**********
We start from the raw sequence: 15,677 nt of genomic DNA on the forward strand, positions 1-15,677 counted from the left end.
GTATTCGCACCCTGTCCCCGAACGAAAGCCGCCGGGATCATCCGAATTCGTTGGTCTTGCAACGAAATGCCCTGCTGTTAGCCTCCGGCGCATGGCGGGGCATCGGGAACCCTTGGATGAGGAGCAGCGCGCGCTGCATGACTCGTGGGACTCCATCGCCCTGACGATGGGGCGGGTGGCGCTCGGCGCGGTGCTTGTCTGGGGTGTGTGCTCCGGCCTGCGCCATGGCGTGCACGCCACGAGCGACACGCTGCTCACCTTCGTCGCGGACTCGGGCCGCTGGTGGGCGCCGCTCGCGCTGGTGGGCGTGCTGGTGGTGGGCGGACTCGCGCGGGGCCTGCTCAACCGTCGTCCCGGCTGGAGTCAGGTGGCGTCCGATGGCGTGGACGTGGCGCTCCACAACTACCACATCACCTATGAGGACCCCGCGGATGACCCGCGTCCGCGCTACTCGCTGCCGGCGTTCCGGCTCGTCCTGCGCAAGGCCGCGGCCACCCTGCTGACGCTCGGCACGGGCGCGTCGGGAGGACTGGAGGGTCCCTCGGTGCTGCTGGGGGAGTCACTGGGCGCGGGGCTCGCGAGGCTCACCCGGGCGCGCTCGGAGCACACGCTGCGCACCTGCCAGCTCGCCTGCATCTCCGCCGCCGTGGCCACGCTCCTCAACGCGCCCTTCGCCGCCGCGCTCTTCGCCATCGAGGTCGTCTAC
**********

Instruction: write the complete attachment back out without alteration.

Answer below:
We start from the raw sequence: 15,677 nt of genomic DNA on the forward strand, positions 1-15,677 counted from the left end.
GTATTCGCACCCTGTCCCCGAACGAAAGCCGCCGGGATCATCCGAATTCGTTGGTCTTGCAACGAAATGCCCTGCTGTTAGCCTCCGGCGCATGGCGGGGCATCGGGAACCCTTGGATGAGGAGCAGCGCGCGCTGCATGACTCGTGGGACTCCATCGCCCTGACGATGGGGCGGGTGGCGCTCGGCGCGGTGCTTGTCTGGGGTGTGTGCTCCGGCCTGCGCCATGGCGTGCACGCCACGAGCGACACGCTGCTCACCTTCGTCGCGGACTCGGGCCGCTGGTGGGCGCCGCTCGCGCTGGTGGGCGTGCTGGTGGTGGGCGGACTCGCGCGGGGCCTGCTCAACCGTCGTCCCGGCTGGAGTCAGGTGGCGTCCGATGGCGTGGACGTGGCGCTCCACAACTACCACATCACCTATGAGGACCCCGCGGATGACCCGCGTCCGCGCTACTCGCTGCCGGCGTTCCGGCTCGTCCTGCGCAAGGCCGCGGCCACCCTGCTGACGCTCGGCACGGGCGCGTCGGGAGGACTGGAGGGTCCCTCGGTGCTGCTGGGGGAGTCACTGGGCGCGGGGCTCGCGAGGCTCACCCGGGCGCGCTCGGAGCACACGCTGCGCACCTGCCAGCTCGCCTGCATCTCCGCCGCCGTGGCCACGCTCCTCAACGCGCCCTTCGCCGCCGCGCTCTTCGCCATCGAGGTCGTCTAC